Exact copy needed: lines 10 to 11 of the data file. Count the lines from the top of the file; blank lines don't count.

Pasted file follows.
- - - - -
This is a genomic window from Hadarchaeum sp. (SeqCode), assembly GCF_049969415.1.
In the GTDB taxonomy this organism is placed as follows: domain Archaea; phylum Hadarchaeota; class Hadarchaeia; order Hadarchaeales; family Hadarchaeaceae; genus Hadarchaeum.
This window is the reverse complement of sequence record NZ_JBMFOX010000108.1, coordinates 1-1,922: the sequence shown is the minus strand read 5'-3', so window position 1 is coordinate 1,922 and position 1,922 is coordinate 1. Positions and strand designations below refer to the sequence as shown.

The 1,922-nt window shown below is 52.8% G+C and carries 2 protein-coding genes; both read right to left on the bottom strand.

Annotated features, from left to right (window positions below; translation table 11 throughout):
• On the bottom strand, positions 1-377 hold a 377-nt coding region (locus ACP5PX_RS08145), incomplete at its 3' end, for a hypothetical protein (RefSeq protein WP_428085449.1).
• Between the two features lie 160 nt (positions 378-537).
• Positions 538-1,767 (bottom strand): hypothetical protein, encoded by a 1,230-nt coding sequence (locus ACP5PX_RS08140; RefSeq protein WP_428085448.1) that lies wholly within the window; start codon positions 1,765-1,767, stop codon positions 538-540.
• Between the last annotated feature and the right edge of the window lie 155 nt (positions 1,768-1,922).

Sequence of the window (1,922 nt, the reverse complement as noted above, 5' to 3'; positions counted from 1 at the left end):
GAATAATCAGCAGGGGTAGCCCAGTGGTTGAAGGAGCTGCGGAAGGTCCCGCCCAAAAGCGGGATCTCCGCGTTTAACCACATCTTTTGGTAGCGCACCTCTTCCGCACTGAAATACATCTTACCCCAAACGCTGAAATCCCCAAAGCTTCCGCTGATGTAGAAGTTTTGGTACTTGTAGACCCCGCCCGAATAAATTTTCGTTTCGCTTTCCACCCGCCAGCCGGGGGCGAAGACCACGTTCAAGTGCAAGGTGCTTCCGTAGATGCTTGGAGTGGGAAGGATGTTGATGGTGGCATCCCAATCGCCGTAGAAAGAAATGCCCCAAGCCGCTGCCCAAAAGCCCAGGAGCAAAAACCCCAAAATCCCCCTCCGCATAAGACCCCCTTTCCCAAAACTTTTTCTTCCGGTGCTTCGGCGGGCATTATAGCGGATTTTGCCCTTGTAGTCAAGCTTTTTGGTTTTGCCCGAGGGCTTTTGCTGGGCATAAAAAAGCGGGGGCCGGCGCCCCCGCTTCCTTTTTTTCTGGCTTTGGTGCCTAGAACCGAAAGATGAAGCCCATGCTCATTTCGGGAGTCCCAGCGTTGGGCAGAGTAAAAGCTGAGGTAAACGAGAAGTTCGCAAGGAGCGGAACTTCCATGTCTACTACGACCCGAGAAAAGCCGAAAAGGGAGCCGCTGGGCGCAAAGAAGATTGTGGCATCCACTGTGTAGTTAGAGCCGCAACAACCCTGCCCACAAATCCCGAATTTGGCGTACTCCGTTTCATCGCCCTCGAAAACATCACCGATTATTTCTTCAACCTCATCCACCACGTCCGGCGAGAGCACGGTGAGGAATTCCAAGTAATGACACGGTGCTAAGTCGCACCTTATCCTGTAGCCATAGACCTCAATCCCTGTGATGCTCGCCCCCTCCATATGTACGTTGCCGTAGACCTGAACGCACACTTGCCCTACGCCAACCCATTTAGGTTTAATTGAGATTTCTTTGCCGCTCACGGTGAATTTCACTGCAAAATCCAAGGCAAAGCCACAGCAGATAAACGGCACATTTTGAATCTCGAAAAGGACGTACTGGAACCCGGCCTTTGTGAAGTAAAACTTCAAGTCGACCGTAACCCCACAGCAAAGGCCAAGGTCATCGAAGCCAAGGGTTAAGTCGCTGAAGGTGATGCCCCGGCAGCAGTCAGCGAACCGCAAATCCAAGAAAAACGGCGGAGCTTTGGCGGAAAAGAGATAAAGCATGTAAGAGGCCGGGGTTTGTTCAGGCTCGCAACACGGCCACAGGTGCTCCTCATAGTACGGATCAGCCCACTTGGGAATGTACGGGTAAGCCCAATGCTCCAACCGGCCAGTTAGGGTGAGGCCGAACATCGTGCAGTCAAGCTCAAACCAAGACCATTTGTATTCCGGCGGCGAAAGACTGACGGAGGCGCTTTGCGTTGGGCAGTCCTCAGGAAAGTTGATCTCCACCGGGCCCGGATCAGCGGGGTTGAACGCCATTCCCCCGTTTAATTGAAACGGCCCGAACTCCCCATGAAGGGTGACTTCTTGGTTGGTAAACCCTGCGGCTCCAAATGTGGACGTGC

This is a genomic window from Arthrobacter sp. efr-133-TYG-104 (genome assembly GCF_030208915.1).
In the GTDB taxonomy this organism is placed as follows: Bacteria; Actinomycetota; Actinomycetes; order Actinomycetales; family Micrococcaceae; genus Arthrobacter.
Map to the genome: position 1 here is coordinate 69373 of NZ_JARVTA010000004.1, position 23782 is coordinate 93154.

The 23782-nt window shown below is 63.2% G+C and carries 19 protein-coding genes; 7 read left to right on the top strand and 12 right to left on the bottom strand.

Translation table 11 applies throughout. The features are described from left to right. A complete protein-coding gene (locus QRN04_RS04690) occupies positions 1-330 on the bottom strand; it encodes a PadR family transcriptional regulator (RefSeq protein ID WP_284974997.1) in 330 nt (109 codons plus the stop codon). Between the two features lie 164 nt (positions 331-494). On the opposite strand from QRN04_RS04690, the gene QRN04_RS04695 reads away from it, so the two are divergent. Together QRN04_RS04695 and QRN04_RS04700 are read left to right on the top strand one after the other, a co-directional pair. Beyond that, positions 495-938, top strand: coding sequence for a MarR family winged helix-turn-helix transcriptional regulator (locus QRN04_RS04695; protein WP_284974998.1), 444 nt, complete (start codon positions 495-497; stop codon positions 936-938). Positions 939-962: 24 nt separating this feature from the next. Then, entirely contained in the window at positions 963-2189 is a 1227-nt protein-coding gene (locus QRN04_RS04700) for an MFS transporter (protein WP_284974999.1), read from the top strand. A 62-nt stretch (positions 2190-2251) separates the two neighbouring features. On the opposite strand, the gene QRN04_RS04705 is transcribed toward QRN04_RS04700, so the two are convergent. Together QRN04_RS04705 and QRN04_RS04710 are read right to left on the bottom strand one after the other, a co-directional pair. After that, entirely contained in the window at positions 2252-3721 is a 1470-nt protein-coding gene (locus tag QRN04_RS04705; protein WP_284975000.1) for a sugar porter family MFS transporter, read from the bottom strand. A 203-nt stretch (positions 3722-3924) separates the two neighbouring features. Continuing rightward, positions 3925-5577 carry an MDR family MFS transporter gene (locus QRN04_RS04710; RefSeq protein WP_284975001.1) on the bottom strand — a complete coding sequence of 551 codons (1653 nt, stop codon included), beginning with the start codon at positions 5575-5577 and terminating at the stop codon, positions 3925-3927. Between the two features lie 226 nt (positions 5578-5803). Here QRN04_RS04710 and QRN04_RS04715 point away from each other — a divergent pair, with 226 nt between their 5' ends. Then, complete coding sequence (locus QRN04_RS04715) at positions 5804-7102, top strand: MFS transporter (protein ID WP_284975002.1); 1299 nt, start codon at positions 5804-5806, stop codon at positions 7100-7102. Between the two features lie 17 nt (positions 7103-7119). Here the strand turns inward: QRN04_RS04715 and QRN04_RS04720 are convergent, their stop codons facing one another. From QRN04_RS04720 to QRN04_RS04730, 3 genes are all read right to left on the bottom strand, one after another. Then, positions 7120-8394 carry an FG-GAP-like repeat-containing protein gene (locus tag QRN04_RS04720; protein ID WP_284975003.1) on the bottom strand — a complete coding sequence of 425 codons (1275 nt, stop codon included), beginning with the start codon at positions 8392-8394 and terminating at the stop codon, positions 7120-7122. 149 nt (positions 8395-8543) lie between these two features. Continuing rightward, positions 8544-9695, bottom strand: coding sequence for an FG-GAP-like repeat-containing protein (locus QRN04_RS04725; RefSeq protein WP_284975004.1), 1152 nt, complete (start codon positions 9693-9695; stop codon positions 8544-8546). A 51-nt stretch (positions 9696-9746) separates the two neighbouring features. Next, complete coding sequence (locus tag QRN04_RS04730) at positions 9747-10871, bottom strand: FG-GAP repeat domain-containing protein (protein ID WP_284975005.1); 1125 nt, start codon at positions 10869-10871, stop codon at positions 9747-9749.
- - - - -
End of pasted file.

Sequence of the window (1,922 nt, the reverse complement as noted above, 5' to 3'; positions counted from 1 at the left end):
GAATAATCAGCAGGGGTAGCCCAGTGGTTGAAGGAGCTGCGGAAGGTCCCGCCCAAAAGCGGGATCTCCGCGTTTAACCACATCTTTTGGTAGCGCACCTCTTCCGCACTGAAATACATCTTACCCCAAACGCTGAAATCCCCAAAGCTTCCGCTGATGTAGAAGTTTTGGTACTTGTAGACCCCGCCCGAATAAATTTTCGTTTCGCTTTCCACCCGCCAGCCGGGGGCGAAGACCACGTTCAAGTGCAAGGTGCTTCCGTAGATGCTTGGAGTGGGAAGGATGTTGATGGTGGCATCCCAATCGCCGTAGAAAGAAATGCCCCAAGCCGCTGCCCAAAAGCCCAGGAGCAAAAACCCCAAAATCCCCCTCCGCATAAGACCCCCTTTCCCAAAACTTTTTCTTCCGGTGCTTCGGCGGGCATTATAGCGGATTTTGCCCTTGTAGTCAAGCTTTTTGGTTTTGCCCGAGGGCTTTTGCTGGGCATAAAAAAGCGGGGGCCGGCGCCCCCGCTTCCTTTTTTTCTGGCTTTGGTGCCTAGAACCGAAAGATGAAGCCCATGCTCATTTCGGGAGTCCCAGCGTTGGGCAGAGTAAAAGCTGAGGTAAACGAGAAGTTCGCAAGGAGCGGAACTTCCATGTCTACTACGACCCGAGAAAAGCCGAAAAGGGAGCCGCTGGGCGCAAAGAAGATTGTGGCATCCACTGTGTAGTTAGAGCCGCAACAACCCTGCCCACAAATCCCGAATTTGGCGTACTCCGTTTCATCGCCCTCGAAAACATCACCGATTATTTCTTCAACCTCATCCACCACGTCCGGCGAGAGCACGGTGAGGAATTCCAAGTAATGACACGGTGCTAAGTCGCACCTTATCCTGTAGCCATAGACCTCAATCCCTGTGATGCTCGCCCCCTCCATATGTACGTTGCCGTAGACCTGAACGCACACTTGCCCTACGCCAACCCATTTAGGTTTAATTGAGATTTCTTTGCCGCTCACGGTGAATTTCACTGCAAAATCCAAGGCAAAGCCACAGCAGATAAACGGCACATTTTGAATCTCGAAAAGGACGTACTGGAACCCGGCCTTTGTGAAGTAAAACTTCAAGTCGACCGTAACCCCACAGCAAAGGCCAAGGTCATCGAAGCCAAGGGTTAAGTCGCTGAAGGTGATGCCCCGGCAGCAGTCAGCGAACCGCAAATCCAAGAAAAACGGCGGAGCTTTGGCGGAAAAGAGATAAAGCATGTAAGAGGCCGGGGTTTGTTCAGGCTCGCAACACGGCCACAGGTGCTCCTCATAGTACGGATCAGCCCACTTGGGAATGTACGGGTAAGCCCAATGCTCCAACCGGCCAGTTAGGGTGAGGCCGAACATCGTGCAGTCAAGCTCAAACCAAGACCATTTGTATTCCGGCGGCGAAAGACTGACGGAGGCGCTTTGCGTTGGGCAGTCCTCAGGAAAGTTGATCTCCACCGGGCCCGGATCAGCGGGGTTGAACGCCATTCCCCCGTTTAATTGAAACGGCCCGAACTCCCCATGAAGGGTGACTTCTTGGTTGGTAAACCCTGCGGCTCCAAATGTGGACGTGC